Victor Reginald Daly authored the novel “Not Only War: A Story of Two Great Conflicts” (1932). The novel is about African American soldiers in WWI and the racism they experienced while serving and after.
Daly was born in New York City in 1895. He received his early education in the New York public school system and later attended Cornell University.
In 1917, Daly joined the U.S. Army, and did his training at Fort Des Moines and was appointed 1st Lieutenant in the 367th Infantry Regiment. He received the Croix de Guerre for his service in France during World War I. After being discharged from the Army, he worked for the Urban League in New York.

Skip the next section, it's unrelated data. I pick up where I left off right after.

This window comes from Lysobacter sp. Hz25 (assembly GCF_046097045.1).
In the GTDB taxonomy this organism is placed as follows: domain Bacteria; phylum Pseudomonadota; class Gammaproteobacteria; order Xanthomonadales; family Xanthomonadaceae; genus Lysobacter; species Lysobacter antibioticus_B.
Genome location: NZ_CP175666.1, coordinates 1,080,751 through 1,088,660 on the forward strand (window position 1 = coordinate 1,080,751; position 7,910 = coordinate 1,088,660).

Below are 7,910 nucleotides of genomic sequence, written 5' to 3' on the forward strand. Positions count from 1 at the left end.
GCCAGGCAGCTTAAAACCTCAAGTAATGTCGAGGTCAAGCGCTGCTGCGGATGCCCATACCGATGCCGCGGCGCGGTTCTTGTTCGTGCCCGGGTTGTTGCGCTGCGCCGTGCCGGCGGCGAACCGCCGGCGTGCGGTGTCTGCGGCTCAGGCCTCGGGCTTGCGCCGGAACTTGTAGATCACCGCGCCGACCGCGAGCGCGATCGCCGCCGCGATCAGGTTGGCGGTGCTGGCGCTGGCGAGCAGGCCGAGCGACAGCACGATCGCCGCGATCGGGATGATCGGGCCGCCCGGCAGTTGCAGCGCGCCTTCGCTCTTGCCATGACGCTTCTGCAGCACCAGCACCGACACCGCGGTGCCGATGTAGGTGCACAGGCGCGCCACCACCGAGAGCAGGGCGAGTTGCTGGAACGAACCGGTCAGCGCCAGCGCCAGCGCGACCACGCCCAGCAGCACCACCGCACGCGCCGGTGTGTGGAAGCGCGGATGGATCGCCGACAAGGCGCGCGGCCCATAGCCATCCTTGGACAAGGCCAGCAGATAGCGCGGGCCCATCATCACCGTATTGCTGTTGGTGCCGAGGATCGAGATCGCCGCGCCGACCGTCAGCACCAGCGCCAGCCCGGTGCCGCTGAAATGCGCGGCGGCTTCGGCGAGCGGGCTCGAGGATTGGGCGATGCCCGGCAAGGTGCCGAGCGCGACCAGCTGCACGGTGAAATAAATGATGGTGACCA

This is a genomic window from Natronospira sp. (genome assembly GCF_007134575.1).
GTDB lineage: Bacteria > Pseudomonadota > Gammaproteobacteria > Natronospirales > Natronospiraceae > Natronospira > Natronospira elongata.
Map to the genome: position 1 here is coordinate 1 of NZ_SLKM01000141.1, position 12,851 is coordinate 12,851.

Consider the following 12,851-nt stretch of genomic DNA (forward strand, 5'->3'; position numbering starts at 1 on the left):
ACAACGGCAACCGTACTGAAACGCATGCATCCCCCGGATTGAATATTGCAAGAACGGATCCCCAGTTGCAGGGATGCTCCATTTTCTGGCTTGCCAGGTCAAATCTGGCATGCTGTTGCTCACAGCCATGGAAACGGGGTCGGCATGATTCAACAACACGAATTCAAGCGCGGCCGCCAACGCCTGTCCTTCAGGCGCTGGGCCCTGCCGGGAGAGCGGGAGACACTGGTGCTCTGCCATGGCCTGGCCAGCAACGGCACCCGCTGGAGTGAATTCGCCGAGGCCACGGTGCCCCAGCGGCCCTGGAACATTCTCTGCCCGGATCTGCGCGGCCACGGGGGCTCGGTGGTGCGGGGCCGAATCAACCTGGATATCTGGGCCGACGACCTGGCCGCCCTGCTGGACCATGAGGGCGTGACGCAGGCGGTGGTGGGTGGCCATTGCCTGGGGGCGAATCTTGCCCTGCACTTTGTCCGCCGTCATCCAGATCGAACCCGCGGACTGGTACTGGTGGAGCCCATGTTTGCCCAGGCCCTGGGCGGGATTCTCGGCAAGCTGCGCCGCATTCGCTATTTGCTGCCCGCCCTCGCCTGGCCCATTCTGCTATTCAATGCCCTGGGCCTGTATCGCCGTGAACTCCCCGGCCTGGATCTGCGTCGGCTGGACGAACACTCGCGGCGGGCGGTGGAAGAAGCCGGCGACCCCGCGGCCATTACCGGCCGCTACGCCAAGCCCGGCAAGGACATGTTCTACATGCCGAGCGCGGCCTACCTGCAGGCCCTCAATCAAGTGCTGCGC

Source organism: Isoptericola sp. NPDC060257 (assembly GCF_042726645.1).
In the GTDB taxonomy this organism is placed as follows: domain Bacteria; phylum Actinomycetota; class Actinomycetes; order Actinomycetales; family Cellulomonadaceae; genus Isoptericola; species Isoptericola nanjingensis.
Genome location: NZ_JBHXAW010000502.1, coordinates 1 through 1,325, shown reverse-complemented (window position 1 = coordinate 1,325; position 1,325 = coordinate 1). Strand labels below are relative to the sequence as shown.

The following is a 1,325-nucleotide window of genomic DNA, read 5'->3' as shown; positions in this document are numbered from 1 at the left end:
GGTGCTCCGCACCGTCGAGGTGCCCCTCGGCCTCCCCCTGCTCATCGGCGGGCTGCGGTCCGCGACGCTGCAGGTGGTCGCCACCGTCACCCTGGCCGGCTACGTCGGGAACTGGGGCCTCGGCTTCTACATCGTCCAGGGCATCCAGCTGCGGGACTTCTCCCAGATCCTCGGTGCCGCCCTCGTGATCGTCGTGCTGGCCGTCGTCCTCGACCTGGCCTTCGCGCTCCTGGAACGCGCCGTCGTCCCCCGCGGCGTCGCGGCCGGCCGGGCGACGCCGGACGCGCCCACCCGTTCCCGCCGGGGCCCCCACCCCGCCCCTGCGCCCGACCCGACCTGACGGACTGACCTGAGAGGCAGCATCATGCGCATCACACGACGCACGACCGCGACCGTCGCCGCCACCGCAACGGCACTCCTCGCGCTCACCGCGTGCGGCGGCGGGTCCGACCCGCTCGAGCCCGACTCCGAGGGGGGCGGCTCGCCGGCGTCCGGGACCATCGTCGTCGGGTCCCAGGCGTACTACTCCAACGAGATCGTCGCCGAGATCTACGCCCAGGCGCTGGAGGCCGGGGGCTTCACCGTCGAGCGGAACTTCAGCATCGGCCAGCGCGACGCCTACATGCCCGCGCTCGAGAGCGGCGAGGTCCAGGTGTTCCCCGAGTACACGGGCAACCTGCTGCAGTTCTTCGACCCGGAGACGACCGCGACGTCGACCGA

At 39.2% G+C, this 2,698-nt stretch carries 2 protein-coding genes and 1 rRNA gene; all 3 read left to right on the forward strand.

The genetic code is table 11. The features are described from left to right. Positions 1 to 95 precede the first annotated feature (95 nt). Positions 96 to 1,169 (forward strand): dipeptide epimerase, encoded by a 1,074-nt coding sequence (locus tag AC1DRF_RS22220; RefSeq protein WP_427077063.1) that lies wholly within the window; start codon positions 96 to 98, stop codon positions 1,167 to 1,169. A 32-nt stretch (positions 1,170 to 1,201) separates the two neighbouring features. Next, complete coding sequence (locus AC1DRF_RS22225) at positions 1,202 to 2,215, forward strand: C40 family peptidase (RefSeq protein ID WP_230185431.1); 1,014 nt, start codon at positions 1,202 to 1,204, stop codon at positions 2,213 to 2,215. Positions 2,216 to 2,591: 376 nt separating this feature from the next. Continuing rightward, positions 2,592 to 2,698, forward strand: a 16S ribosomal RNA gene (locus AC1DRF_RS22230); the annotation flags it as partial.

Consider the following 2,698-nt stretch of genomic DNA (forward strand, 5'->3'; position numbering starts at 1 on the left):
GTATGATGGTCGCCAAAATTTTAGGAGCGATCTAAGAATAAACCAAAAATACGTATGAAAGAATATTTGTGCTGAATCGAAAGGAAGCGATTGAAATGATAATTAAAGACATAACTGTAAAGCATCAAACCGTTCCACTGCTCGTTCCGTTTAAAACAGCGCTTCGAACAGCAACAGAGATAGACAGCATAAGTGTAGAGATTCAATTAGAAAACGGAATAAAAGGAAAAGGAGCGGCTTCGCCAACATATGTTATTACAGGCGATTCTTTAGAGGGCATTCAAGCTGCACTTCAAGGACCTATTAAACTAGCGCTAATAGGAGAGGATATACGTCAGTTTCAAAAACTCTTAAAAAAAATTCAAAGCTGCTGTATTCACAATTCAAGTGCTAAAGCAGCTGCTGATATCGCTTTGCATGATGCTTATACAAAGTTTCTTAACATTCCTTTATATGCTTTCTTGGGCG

Daly arrived in Washington, DC in the 1920s to serve as a business manager of The Journal of Negro History. He wrote short fiction for The Crisis. In 1932, his novel, Not Only War: A Story of Two Great Conflicts was published.
In 1934, Daly worked as an interviewer for the United States Employment Service in D.C., when he retired in 1966, he was working as Deputy Director in charge of the Manpower Development Program.
Daly’s work was pivotal during the 1950s in helping the Capitol Transit Co. and the union to agree to hire black bus drivers and streetcar operators. He received the Distinguished Service Award in 1956, the highest honor conferred by the U.S. Dept. of Labor for his efforts in eliminating discrimination in hiring practices.